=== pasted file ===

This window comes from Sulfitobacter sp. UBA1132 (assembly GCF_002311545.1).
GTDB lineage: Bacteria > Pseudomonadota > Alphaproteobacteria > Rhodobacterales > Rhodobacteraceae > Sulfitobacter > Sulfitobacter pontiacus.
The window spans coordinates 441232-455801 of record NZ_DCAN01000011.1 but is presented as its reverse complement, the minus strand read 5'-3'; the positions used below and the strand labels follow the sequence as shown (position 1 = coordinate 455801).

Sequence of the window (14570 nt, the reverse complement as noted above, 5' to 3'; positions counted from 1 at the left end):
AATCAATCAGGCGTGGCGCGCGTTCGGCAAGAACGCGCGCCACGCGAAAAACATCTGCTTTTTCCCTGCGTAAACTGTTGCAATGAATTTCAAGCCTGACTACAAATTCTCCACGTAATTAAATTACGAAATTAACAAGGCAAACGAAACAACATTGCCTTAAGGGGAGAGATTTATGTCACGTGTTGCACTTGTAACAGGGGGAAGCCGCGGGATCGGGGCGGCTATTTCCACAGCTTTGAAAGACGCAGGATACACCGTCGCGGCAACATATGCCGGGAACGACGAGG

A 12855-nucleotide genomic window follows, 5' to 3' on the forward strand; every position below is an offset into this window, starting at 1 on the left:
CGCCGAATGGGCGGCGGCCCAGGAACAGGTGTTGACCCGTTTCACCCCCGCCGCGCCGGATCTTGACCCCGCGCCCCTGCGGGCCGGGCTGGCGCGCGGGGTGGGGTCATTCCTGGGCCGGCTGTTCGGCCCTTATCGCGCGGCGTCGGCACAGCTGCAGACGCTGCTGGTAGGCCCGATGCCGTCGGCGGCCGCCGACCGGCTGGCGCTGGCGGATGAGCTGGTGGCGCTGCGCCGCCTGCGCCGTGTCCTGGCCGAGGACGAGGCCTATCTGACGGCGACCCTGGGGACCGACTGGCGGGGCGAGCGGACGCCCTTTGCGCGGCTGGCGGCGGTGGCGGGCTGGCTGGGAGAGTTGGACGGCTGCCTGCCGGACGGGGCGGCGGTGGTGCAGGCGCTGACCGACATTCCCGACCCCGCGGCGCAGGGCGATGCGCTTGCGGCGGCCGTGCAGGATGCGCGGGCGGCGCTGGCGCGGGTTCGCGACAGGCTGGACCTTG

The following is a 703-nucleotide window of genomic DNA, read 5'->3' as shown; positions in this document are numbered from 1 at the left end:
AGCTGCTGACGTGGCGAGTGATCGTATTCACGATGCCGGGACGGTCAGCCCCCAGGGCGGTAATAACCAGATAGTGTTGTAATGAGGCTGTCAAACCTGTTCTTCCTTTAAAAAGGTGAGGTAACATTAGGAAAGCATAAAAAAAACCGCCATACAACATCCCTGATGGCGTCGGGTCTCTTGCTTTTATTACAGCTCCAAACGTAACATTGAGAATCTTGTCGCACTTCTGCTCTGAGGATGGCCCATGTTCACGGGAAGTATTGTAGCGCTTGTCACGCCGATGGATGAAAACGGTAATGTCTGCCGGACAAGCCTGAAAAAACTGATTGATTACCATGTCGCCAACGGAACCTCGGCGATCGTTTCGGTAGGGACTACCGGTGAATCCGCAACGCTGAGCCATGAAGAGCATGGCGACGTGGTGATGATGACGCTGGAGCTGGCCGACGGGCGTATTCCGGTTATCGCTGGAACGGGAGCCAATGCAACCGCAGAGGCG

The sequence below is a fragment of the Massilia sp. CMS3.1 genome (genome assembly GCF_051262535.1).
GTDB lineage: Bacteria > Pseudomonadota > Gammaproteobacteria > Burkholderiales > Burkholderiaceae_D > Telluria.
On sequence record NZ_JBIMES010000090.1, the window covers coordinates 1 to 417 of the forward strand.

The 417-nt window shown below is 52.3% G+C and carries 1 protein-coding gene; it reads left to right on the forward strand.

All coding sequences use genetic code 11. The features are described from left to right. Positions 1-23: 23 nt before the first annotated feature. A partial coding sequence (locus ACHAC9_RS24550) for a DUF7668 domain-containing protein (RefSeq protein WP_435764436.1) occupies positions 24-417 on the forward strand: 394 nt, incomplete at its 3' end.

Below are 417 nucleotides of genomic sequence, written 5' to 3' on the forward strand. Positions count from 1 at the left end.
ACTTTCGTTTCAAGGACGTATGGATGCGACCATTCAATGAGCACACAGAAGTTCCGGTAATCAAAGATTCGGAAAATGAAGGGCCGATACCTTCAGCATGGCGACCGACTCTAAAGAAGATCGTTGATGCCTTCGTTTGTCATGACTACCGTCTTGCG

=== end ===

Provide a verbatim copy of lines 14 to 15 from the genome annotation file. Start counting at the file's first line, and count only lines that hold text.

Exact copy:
All coding sequences use genetic code 11. The features are described from left to right. Positions 1-23: 23 nt before the first annotated feature. A partial coding sequence (locus ACHAC9_RS24550) for a DUF7668 domain-containing protein (RefSeq protein WP_435764436.1) occupies positions 24-417 on the forward strand: 394 nt, incomplete at its 3' end.

Below are 417 nucleotides of genomic sequence, written 5' to 3' on the forward strand. Positions count from 1 at the left end.